• 9 June 2020 —

    Waterstone v The Queen [2020] NSWCCA 117 — child exploitation offences — non-parole period — nature and circumstances of the offence — rehabilitation — character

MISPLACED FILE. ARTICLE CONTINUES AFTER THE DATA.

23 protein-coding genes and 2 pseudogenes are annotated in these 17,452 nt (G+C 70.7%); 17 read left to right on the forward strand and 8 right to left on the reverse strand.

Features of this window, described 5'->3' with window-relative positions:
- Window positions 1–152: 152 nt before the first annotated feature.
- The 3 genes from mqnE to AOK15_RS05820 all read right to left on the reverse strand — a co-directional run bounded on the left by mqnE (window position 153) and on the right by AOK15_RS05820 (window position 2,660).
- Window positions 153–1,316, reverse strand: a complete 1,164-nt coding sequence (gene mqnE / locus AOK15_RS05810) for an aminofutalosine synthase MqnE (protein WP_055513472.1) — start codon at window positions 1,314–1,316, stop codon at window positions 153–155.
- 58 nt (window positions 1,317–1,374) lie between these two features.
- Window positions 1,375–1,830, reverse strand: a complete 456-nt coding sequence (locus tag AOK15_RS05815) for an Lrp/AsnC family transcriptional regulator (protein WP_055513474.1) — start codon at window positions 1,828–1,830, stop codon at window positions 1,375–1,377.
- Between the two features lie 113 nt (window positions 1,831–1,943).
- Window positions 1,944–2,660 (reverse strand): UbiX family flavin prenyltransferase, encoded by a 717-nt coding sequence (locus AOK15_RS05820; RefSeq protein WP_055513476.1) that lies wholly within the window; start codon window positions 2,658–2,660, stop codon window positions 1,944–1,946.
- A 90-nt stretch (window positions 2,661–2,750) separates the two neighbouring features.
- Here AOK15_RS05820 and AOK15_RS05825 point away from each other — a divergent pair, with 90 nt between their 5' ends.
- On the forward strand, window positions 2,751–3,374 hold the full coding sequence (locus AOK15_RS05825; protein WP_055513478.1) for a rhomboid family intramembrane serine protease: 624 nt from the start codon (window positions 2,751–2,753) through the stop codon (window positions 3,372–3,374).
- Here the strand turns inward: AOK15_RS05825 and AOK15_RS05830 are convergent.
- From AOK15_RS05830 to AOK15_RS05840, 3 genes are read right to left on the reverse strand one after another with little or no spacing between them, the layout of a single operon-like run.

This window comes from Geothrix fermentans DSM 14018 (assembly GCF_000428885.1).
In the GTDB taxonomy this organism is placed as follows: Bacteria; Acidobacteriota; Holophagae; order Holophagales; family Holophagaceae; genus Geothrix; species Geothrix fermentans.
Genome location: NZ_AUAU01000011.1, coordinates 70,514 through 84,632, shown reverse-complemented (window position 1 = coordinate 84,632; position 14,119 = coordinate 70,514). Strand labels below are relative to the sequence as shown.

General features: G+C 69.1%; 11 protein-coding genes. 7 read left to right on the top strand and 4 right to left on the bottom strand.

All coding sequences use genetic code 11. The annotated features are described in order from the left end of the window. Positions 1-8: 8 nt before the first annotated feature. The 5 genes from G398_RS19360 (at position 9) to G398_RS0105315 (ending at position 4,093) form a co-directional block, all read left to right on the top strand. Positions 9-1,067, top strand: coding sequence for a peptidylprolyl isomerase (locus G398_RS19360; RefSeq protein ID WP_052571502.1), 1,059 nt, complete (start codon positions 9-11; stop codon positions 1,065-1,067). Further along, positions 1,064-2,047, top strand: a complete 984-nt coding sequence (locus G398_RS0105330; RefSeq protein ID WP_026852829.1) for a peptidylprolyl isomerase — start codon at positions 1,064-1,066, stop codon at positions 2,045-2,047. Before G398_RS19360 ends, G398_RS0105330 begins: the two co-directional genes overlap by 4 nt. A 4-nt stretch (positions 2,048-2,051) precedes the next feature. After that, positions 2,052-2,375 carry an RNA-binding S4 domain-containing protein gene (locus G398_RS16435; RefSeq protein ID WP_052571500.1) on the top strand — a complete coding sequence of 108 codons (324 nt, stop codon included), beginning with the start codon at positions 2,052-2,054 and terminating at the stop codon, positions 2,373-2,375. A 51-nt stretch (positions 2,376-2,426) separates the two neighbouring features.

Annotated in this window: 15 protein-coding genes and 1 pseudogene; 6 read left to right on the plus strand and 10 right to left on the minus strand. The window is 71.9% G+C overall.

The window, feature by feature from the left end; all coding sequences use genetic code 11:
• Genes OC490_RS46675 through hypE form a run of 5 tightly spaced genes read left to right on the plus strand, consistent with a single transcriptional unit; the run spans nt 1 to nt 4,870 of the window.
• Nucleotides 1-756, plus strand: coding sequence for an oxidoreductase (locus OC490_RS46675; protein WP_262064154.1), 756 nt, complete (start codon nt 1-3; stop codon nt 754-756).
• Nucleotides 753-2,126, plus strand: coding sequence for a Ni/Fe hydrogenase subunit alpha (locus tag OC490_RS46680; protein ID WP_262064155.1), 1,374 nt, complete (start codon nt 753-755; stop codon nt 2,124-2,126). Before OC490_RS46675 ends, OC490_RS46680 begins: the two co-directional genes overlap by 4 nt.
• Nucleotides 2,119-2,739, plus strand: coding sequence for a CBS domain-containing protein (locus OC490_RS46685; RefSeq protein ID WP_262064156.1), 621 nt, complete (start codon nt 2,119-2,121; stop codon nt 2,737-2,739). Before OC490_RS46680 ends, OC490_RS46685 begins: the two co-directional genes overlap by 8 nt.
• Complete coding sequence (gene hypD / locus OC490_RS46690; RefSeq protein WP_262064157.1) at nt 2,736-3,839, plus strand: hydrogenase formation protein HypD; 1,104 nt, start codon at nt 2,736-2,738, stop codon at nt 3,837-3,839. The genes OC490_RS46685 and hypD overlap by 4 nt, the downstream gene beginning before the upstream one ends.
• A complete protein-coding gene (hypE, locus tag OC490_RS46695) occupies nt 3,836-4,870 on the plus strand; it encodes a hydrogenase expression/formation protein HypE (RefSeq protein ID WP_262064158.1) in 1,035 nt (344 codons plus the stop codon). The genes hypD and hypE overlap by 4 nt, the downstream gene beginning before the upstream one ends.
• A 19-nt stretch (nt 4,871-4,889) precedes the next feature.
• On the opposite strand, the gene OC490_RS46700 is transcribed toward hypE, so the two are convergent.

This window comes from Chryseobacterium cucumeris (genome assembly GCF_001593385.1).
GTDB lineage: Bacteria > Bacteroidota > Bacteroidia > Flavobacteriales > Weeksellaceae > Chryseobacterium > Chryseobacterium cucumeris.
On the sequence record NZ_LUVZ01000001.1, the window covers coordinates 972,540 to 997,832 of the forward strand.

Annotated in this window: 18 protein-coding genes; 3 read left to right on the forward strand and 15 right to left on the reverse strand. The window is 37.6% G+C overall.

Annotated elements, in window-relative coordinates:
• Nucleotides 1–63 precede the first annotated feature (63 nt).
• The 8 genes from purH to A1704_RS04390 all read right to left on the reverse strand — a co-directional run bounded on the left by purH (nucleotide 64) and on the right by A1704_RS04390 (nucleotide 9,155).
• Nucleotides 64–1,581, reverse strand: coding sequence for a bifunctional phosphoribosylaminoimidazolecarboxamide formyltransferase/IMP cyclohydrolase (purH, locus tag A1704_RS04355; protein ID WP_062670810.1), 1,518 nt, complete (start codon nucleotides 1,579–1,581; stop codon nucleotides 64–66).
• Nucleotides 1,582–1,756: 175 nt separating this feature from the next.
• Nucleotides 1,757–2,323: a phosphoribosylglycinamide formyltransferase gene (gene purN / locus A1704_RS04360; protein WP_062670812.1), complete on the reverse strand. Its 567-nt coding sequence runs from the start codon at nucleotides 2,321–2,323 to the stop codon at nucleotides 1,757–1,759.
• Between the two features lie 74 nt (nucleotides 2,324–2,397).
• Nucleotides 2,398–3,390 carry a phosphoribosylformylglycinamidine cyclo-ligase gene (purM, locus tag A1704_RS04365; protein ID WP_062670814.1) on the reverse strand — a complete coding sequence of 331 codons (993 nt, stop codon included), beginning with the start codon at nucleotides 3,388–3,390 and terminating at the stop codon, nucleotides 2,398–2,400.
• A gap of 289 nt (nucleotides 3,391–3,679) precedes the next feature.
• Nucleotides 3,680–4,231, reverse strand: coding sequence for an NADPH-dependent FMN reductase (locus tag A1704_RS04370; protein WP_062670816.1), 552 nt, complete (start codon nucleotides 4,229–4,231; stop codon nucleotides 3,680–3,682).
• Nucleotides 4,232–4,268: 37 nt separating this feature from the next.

appeal against sentence — 4 counts of using a carriage service to offend offence contrary to s 474.17(1) of Commonwealth Criminal Code — additional State offences — original sentenced imposed 3 years’ and 1 month imprisonment — non-parole period — no non-period period considered — error established as sentencing judge did not explain why they considered an effective fixed sentence of 3 years and 1 month without release on parole and/or a recognizance was warranted in this matter — justifying such a course on the basis of length of individual sentences and fact offences were both State and Commonwealth offences did not explain why such a long sentence without parole for a sex offender assessed as having a medium to low risk of re-offending was warranted — do not consider position of offender’s counsel before sentencing judge to preclude intervention of this court, error having been established — nature and circumstances of the offence — s 16A(2)(a) — question of whether sentencing judge erred in finding regarding objective seriousness is question of whether the finding was open — not element of offence under s 474.17 that victim is a child nor that conduct is of sexual nature — this makes offender’s conduct of sending offensive texts of their penis to their stepdaughter a serious example of an offence under this section — appeal judge found no error in sentencing judge’s finding that such conduct was highly offensive — satisfied it was open to sentencing judge to make findings of objective seriousness that they did — re-sentence —— offender not shown any remorse, demonstrated audacious and arrogant attitude towards victim, offending was not isolated and spanned over number of years and victim impact statement showed profound impact of offending on victim — rehabilitation — s 16A(2)(n) — character — s 16A(2)(m) — unable to find good prospects of rehabilitation or unlikely to offend — although applicant was of previous good character, their pattern of repeat offending took place over period of time — mitigate the sentence on account of two significant assaults in custody which constitutes a degree of extra-curial punishment — imposed total effective sentence of 2 years’ and 3 months imprisonment to then by released by way of recognizance order to be of good behaviour for 11 months